The Topic At Hand: Lost and Found

The sight of a woman undressing no longer interests Jim.  After eight years of watching the security monitors at a certain Midtown women’s clothing store, Jim has seen every state of undress, every awkward position: crouching, leaning, squeezing, sliding in and out of skirts, pants, shirts, dresses, bras.  Everything, except what he expected when he took the job.  Never has a leggy blonde, or exotic, swollen-lipped brunette, slipped off her shirt to reveal a transparent camisole, cupped her breasts one in each hand and felt their full weight without a bra to collect them in a proper place. Not once has a woman looked up to the camera, noticed the security eye gazing down at her, opened her eyes wide in shock then contracted them in a dirty stare, smiled a wicked proposition and mouthed very slowly, Hi Jim.  How’s it going?

The women never notice the camera: a small white bulge in the white plaster ceiling.   Jim is sure that if anyone knew the rooms are under surveillance, or that he is sitting in an unpainted utility-closet-turned-loss-prevention headquarters watching four monitors with half-naked women climbing in and out of linen and silk, no one would shop there again.  There is a sign somewhere telling shoppers that the changing rooms “may be monitored for security purposes” but it’s very small, and displayed near the cash-wrap counter – too late to serve as courtesy or warning.  If anyone reads it ,the “damage” would already have been done.  But there is no damage, really.  Jim isn’t interested in gawking at those women anymore.

Or maybe the sign is gone.  Jim doesn’t know.  He hasn’t been on the sales floor for, what?  A year and a half?  Anyway, whatever erotic pleasure there may have been in fantasizing about women in their underwear trying to wrap a poly-blend skirt around their tight and shiny parts has been snuffed out by witnessing what actually goes on in there.  Some women stare forever at their faces – popping pimples or trying to pluck chin hairs with their fingernails.  Some women try the same skirt on in two sizes, back and forth, for a half an hour.  Both skirts look the same to Jim.  He wonders why women seem to love shopping when it’s really compulsive oscillation from this one thing to this other almost-exactly-the-same thing with no satisfaction?  When Jim gets dressed, it’s not like he’s satisfied.  That’s not even the point anymore.   Sitting in the vinyl and duct-taped chair, bobbing back and forth like he’s rocking a baby, Jim tries to name ten reasons for getting dressed, in thirty seconds.  He stares at the wall clock:  Staying warm.  Covering up in public.  Showing where you work.  Feeling a part of your generation.  Having pockets to put stuff in. Jim gets distracted: a woman on monitor three, the screen called “Camille” by the guards, is trying on slacks even though she’s not wearing underwear.  She probably won’t buy them and the slacks will go back on the rack for the next shopper to soak up whatever she left behind.   Another reason to get dressed comes to Jim’s mind:  To draw a clear line between being at home and being out where people can see you. That was the sixth thing.  He couldn’t think of ten.  And that last one is a cheat, since he thought of it after thirty seconds was up.  But it’s a good one, so he puts it on the list.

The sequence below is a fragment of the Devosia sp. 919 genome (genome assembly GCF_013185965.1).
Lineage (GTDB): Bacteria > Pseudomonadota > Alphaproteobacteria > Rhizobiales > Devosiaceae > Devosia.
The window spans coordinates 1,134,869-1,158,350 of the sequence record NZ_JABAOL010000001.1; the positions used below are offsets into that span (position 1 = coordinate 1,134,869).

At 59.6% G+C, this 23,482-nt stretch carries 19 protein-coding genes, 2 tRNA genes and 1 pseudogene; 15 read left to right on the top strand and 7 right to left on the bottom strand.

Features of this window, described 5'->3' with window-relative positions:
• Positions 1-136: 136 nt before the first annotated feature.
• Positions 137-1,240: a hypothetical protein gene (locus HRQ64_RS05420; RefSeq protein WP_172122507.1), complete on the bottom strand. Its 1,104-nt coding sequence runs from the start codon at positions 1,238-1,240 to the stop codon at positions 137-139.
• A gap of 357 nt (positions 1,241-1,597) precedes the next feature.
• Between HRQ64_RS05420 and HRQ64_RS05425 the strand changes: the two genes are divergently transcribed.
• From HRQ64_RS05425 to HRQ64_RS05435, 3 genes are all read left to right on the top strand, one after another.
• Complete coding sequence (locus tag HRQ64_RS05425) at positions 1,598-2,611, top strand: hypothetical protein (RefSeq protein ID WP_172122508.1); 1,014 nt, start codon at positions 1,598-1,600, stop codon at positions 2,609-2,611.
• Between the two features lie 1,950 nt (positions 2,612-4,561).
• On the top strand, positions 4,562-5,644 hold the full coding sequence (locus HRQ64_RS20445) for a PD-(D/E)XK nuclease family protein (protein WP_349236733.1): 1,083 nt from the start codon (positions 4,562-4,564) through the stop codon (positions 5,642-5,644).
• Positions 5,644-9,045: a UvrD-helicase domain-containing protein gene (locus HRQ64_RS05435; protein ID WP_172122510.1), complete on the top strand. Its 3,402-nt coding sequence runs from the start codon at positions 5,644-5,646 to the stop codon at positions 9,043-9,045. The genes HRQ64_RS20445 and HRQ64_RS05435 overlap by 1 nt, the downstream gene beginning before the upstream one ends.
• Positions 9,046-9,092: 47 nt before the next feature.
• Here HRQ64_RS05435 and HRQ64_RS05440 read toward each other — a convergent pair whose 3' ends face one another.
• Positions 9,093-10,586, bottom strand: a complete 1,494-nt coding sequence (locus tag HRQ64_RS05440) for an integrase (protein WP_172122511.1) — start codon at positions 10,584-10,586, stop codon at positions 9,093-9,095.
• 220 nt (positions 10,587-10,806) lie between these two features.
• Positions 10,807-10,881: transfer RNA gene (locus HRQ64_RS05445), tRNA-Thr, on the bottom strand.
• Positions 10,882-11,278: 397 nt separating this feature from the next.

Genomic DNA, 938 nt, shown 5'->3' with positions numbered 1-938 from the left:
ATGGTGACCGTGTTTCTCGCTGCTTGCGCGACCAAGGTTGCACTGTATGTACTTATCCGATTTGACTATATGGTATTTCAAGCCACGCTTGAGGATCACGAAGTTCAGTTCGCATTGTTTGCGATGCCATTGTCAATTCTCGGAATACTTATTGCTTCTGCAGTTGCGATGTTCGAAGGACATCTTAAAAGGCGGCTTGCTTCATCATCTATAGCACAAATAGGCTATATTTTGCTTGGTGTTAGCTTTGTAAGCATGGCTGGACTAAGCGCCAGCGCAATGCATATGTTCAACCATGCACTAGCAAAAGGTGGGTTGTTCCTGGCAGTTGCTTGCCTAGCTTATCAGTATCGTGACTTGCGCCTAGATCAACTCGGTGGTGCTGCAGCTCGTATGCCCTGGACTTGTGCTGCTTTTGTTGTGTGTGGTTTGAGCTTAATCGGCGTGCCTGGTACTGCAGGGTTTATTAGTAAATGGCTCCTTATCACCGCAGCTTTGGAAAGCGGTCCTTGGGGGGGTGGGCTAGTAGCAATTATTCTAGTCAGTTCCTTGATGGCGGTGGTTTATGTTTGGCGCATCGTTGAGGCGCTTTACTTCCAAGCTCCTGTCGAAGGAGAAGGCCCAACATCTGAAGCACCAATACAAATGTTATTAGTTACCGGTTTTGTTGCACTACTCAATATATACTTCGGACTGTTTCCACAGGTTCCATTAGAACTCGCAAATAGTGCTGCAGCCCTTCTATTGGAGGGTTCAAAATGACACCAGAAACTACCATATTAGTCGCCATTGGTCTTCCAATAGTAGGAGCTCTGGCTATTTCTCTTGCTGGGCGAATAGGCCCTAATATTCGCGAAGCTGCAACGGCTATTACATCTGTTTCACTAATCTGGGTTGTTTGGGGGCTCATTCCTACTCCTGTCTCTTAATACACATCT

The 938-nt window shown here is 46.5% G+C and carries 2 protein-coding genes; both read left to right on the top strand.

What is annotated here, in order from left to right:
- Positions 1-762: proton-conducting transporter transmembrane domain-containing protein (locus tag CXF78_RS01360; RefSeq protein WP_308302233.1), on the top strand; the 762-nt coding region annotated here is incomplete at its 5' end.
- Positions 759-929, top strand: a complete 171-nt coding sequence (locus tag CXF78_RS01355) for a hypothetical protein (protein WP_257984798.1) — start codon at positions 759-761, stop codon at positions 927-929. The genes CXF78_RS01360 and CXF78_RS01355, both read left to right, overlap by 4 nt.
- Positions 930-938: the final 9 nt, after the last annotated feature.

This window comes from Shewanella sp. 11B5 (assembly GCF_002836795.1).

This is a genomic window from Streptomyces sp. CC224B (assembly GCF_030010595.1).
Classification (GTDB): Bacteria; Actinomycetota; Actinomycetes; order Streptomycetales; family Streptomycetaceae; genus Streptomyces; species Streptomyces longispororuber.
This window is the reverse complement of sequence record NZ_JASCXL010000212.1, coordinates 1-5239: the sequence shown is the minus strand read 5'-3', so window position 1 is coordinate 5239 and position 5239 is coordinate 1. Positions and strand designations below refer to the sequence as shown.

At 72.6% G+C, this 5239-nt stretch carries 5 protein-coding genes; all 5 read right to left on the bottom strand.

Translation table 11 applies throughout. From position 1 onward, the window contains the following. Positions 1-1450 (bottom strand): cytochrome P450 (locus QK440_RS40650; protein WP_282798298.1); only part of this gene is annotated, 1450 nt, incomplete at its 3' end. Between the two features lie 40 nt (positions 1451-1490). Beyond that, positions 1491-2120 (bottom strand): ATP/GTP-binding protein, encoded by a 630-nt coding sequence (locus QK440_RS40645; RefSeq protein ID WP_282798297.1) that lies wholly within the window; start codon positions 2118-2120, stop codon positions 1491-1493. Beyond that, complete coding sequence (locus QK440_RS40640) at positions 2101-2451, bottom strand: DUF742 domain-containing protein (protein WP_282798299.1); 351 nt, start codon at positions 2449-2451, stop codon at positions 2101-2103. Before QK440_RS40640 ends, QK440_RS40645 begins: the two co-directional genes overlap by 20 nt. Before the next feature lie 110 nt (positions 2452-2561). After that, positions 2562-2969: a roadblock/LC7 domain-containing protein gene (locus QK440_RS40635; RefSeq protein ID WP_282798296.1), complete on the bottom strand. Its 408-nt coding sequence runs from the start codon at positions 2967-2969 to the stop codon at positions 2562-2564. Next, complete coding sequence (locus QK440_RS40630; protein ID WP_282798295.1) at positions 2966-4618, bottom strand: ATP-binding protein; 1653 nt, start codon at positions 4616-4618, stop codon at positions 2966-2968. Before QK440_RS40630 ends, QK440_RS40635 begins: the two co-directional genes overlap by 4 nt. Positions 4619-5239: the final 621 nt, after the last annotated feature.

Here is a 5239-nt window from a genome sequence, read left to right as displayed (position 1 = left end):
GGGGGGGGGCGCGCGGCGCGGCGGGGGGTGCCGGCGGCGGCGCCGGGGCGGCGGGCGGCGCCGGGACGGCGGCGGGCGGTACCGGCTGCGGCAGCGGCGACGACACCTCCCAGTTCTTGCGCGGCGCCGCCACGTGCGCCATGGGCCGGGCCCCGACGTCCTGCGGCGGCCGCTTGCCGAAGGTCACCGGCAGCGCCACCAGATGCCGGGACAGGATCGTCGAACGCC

I was right, Jim thinks, as the no-underwear-wearing slacks-trying-on woman returns the pants to the fitting room attendant.  Jim wishes he could get people arrested for that.  But he’s only allowed to alert the floor guards if someone does something illegal.  Well, there ought to be a law against that nasty practice, Jim thinks.  He catches his breath.  He has never said those words before – there ought to be a law. Those are old-man words.  Still, not wearing any underwear and trying on new clothes is pretty gross.  You don’t have to be a fogey to think that, right?

Jim takes a sip of coffee out of his JIM mug, a gift from the other guards for his five-year anniversary on the job.  That was nice of them, even though it’s a pretty lame mug.  It’s just white with black letters.  At least he doesn’t have to drink from those little Styrofoam cups anymore.  They’re bad for the environment.  Plus, seeing his name on something makes Jim feel like he belongs.  It was nice of them to notice that it even was his anniversary.  Those guys don’t really share much about their lives.  In fact, when Jim suggested they name monitor three “Camille,” he didn’t even tell them that it was his wife’s name.  Now he can’t change it, even though he wants to sometimes, since suggesting a name change will bring up all kind of questions about his wife and what happened and stuff.

Jim sees a  woman changing the part in her hair from left to right then back, then again.  She’s been doing it for probably ten minutes.  She keeps on making the saleswoman get her new sizes or colors of items she brought in with her, but she’s not trying them on.  It looks like she’s about to leave now.  It also looks like she’s crying.